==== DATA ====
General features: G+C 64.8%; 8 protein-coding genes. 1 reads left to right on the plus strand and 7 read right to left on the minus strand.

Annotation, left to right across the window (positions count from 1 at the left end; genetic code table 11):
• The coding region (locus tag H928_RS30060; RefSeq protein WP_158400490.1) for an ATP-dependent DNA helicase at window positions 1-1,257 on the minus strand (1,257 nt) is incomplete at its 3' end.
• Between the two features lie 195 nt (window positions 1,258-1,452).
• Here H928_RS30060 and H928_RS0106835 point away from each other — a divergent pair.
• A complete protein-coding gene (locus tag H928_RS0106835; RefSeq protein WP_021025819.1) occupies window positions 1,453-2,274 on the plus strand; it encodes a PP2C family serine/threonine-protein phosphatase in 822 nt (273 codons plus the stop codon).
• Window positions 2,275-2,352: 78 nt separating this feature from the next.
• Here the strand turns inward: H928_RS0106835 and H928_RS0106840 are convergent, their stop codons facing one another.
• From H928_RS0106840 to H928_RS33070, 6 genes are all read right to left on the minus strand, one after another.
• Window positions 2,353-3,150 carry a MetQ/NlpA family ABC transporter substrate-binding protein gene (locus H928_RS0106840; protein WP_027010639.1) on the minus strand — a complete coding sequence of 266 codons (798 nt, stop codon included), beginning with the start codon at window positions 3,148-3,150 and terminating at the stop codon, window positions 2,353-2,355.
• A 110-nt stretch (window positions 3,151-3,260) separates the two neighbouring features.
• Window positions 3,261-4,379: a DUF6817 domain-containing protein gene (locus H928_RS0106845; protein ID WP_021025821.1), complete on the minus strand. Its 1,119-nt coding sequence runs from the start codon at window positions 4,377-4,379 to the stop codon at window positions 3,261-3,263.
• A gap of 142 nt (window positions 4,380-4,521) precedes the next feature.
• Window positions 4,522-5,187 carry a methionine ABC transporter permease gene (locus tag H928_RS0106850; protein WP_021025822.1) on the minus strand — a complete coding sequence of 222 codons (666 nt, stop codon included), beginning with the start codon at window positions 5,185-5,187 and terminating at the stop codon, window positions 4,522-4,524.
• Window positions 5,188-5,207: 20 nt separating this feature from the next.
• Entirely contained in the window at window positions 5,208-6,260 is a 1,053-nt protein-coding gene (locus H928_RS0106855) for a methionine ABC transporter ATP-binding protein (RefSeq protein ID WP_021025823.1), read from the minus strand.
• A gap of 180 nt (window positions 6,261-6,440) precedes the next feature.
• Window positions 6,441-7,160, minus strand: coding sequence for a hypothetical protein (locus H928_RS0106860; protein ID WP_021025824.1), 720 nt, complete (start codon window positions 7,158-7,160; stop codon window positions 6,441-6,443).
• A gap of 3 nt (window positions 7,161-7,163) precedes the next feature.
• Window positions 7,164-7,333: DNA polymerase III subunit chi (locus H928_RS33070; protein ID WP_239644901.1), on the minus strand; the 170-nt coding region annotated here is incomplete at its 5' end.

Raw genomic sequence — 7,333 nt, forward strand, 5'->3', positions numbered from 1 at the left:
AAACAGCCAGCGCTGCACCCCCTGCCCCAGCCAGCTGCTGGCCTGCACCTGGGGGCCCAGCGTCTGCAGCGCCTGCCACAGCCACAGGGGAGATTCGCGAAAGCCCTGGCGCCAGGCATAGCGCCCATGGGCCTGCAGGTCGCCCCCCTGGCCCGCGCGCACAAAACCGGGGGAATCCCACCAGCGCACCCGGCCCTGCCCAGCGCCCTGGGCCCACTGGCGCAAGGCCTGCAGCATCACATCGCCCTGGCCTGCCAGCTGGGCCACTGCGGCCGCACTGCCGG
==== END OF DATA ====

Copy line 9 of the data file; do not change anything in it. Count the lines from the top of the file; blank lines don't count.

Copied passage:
• From H928_RS0106840 to H928_RS33070, 6 genes are all read right to left on the minus strand, one after another.